By Toni Saddler-French | Wednesday, January 14, 2015
If you’ve managed SharePoint sites before, then you know how easy it is for sites to grow like crazy.
Teams create sites, but then site owners change, or whole teams change. Projects end, get stalled, or morph into other projects, and sites get left behind. Before long, your SharePoint intranet is overloaded with extra sites, partially completed sites, and “dead” sites.
Site policies with SharePoint 2013 and SharePoint Online can help tame that growth and provide a routine way of managing the potential overload. Managing sites effectively makes it easier for people to find the fresh content they need and helps your organization control when content is deleted for industry and compliance requirements.
By Toni Saddler-French | Monday, January 5, 2015
It’s hard to carve out time to help new employees when they join your department. Often, you need the new person to dive into the workload right away—or even yesterday—but no one’s had time to think about getting the new person all the resources she needs to get up and running.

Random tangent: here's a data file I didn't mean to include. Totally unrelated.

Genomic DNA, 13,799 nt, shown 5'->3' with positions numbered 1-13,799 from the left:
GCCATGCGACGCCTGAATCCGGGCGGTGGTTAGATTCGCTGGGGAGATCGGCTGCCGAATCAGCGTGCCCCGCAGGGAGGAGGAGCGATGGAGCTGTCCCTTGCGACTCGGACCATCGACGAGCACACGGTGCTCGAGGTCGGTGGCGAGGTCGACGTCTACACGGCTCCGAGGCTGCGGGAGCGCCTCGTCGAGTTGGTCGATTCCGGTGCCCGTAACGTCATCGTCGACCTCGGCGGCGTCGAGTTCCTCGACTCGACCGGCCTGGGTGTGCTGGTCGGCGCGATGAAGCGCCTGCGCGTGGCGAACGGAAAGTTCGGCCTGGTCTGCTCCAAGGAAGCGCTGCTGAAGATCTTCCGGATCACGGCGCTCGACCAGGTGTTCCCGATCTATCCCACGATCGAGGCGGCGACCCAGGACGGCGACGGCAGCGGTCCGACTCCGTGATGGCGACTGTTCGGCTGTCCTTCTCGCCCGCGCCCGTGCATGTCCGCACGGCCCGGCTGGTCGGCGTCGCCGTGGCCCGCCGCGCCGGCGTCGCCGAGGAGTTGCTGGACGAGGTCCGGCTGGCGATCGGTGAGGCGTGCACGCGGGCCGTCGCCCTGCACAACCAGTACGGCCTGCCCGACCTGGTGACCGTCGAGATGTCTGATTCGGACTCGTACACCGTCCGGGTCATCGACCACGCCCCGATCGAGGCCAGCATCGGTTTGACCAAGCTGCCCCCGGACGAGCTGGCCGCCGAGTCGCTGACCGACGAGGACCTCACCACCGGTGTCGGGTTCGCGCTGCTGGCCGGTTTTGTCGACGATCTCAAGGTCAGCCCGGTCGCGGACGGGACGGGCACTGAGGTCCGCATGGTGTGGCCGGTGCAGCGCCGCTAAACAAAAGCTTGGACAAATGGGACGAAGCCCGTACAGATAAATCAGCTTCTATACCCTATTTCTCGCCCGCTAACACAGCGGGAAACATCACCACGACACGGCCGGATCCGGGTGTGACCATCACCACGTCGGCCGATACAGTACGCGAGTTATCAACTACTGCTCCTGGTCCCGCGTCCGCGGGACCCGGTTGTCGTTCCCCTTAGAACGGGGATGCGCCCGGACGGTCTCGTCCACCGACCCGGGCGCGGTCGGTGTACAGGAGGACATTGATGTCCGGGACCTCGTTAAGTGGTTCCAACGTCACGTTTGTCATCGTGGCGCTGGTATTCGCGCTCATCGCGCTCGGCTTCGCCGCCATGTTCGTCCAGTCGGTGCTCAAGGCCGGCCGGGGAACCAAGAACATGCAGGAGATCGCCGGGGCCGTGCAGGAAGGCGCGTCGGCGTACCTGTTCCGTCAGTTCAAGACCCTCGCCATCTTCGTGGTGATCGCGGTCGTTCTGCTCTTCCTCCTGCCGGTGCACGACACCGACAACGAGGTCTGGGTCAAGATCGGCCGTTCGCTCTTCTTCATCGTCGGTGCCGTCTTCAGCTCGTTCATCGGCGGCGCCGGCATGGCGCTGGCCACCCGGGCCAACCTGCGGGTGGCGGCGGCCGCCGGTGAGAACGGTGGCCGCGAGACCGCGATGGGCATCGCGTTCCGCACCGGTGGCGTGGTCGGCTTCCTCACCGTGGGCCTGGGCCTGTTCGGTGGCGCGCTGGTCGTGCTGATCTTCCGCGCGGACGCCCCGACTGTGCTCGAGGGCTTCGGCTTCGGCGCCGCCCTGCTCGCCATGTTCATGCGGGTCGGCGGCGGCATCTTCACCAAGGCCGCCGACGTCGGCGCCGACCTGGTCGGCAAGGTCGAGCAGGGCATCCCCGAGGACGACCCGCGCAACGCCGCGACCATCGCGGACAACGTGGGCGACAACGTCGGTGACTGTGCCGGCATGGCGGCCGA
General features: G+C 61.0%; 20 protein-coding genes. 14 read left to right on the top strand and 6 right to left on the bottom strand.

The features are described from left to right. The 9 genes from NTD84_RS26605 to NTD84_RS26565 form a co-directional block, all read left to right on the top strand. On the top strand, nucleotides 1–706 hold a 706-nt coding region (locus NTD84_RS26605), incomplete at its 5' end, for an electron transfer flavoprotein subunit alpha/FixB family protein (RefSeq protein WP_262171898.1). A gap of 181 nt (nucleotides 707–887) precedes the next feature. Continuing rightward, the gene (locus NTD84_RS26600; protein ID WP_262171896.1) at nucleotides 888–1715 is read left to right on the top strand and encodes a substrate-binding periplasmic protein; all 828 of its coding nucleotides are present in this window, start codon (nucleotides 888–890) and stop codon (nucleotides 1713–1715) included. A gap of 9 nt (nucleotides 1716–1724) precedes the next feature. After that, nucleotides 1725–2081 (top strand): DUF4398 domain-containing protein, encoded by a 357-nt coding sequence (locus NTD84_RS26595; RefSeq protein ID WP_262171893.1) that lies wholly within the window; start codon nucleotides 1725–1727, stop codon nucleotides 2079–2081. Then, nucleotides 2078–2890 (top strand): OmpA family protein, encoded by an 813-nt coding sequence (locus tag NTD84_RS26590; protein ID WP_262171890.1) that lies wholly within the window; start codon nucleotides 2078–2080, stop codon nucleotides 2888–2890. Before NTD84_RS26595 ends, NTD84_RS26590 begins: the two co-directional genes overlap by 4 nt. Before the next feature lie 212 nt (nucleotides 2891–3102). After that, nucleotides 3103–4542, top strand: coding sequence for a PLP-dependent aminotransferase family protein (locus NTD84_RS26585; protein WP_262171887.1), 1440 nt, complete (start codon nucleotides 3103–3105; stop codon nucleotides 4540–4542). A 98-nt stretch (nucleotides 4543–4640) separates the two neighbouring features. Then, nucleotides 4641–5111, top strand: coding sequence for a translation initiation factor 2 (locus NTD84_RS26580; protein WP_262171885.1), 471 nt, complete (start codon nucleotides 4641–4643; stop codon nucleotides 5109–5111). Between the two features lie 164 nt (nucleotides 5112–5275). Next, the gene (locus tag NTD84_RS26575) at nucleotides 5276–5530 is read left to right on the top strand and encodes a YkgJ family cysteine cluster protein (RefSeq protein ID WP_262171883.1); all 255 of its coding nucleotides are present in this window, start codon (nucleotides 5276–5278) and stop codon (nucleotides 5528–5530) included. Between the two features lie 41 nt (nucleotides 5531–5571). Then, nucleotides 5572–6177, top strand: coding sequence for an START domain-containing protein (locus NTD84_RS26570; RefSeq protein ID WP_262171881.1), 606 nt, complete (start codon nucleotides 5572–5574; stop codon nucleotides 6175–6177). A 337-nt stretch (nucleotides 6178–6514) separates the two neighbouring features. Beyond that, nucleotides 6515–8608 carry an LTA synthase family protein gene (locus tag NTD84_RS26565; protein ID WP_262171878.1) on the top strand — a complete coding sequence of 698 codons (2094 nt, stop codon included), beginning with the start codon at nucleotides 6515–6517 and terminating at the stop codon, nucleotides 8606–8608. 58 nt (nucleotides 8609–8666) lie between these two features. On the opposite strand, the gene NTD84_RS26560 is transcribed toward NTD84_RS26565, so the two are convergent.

While your company likely has a set of formal procedures or guidelines to share with new people, there’s usually so much more “collective knowledge” that employees need in today’s complex workplaces. A New Employee Wiki site in SharePoint provides newcomers with all the information they need to be productive and feel in control.
With a wiki, it’s easy for you and others to add helpful information as you think of it, or as details change. The information is all captured in one place, and it’ll be there waiting each time a new employee comes on board.
By Toni Saddler-French | Monday, December 22, 2014
Is it hard for your team to stay on top of issues? When it comes to helpdesk snafus, customer service glitches, or hitches with the new website, do you need to keep track of who’s working on which project, what’s been done so far, and whether the project is still hanging open?
You might consider using the SharePoint Issue Tracking app. It can help you define and categorize issues, and wrangle them into a manageable heap with a systematic approach.
By Juliana Aldous | Monday, September 22, 2014
A presentation is due next week. The working document will need input from five people on your team and a review from your manager before it’s shared with the entire organization.
Chances are some of those people work on another floor, in another building, or even in another country.
How do you track the document as it passes through many hands in various locations—and where do you store it once you’re done? How do you make sure that the document is available next week or next year?
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